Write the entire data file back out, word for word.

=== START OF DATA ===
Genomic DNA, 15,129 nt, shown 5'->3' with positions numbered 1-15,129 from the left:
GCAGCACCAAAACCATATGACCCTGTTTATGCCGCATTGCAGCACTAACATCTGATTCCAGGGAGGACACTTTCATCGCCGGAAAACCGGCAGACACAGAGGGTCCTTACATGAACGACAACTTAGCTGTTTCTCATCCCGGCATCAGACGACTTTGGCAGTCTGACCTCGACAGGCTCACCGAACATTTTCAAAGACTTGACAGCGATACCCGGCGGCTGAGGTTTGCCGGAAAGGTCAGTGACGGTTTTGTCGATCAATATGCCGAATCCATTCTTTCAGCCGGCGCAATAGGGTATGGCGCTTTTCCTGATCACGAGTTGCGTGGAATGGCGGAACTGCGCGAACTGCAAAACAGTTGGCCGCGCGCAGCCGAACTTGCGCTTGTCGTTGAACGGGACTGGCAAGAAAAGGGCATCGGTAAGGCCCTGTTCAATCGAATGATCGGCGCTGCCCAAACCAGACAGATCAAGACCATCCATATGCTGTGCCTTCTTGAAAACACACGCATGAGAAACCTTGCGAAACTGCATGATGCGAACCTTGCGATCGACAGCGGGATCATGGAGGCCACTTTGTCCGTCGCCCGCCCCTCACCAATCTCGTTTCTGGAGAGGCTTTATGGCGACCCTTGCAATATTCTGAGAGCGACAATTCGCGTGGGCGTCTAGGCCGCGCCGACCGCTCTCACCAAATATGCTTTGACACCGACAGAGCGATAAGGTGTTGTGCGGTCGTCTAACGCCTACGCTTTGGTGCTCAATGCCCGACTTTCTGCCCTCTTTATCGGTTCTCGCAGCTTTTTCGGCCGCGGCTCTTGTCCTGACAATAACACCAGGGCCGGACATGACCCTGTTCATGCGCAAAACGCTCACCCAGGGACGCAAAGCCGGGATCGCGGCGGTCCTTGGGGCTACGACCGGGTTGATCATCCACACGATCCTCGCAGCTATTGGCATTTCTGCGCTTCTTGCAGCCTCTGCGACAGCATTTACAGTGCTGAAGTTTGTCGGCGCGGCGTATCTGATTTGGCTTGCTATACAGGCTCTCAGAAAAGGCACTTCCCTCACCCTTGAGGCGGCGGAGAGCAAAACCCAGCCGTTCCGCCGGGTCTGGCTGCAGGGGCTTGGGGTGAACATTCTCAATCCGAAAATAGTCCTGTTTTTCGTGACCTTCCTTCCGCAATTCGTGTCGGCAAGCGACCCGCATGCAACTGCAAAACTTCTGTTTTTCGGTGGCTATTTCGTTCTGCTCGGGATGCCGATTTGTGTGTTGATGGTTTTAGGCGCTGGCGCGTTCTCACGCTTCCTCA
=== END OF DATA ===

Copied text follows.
Genomic DNA, 15,129 nt, shown 5'->3' with positions numbered 1-15,129 from the left:
GCAGCACCAAAACCATATGACCCTGTTTATGCCGCATTGCAGCACTAACATCTGATTCCAGGGAGGACACTTTCATCGCCGGAAAACCGGCAGACACAGAGGGTCCTTACATGAACGACAACTTAGCTGTTTCTCATCCCGGCATCAGACGACTTTGGCAGTCTGACCTCGACAGGCTCACCGAACATTTTCAAAGACTTGACAGCGATACCCGGCGGCTGAGGTTTGCCGGAAAGGTCAGTGACGGTTTTGTCGATCAATATGCCGAATCCATTCTTTCAGCCGGCGCAATAGGGTATGGCGCTTTTCCTGATCACGAGTTGCGTGGAATGGCGGAACTGCGCGAACTGCAAAACAGTTGGCCGCGCGCAGCCGAACTTGCGCTTGTCGTTGAACGGGACTGGCAAGAAAAGGGCATCGGTAAGGCCCTGTTCAATCGAATGATCGGCGCTGCCCAAACCAGACAGATCAAGACCATCCATATGCTGTGCCTTCTTGAAAACACACGCATGAGAAACCTTGCGAAACTGCATGATGCGAACCTTGCGATCGACAGCGGGATCATGGAGGCCACTTTGTCCGTCGCCCGCCCCTCACCAATCTCGTTTCTGGAGAGGCTTTATGGCGACCCTTGCAATATTCTGAGAGCGACAATTCGCGTGGGCGTCTAGGCCGCGCCGACCGCTCTCACCAAATATGCTTTGACACCGACAGAGCGATAAGGTGTTGTGCGGTCGTCTAACGCCTACGCTTTGGTGCTCAATGCCCGACTTTCTGCCCTCTTTATCGGTTCTCGCAGCTTTTTCGGCCGCGGCTCTTGTCCTGACAATAACACCAGGGCCGGACATGACCCTGTTCATGCGCAAAACGCTCACCCAGGGACGCAAAGCCGGGATCGCGGCGGTCCTTGGGGCTACGACCGGGTTGATCATCCACACGATCCTCGCAGCTATTGGCATTTCTGCGCTTCTTGCAGCCTCTGCGACAGCATTTACAGTGCTGAAGTTTGTCGGCGCGGCGTATCTGATTTGGCTTGCTATACAGGCTCTCAGAAAAGGCACTTCCCTCACCCTTGAGGCGGCGGAGAGCAAAACCCAGCCGTTCCGCCGGGTCTGGCTGCAGGGGCTTGGGGTGAACATTCTCAATCCGAAAATAGTCCTGTTTTTCGTGACCTTCCTTCCGCAATTCGTGTCGGCAAGCGACCCGCATGCAACTGCAAAACTTCTGTTTTTCGGTGGCTATTTCGTTCTGCTCGGGATGCCGATTTGTGTGTTGATGGTTTTAGGCGCTGGCGCGTTCTCACGCTTCCTCA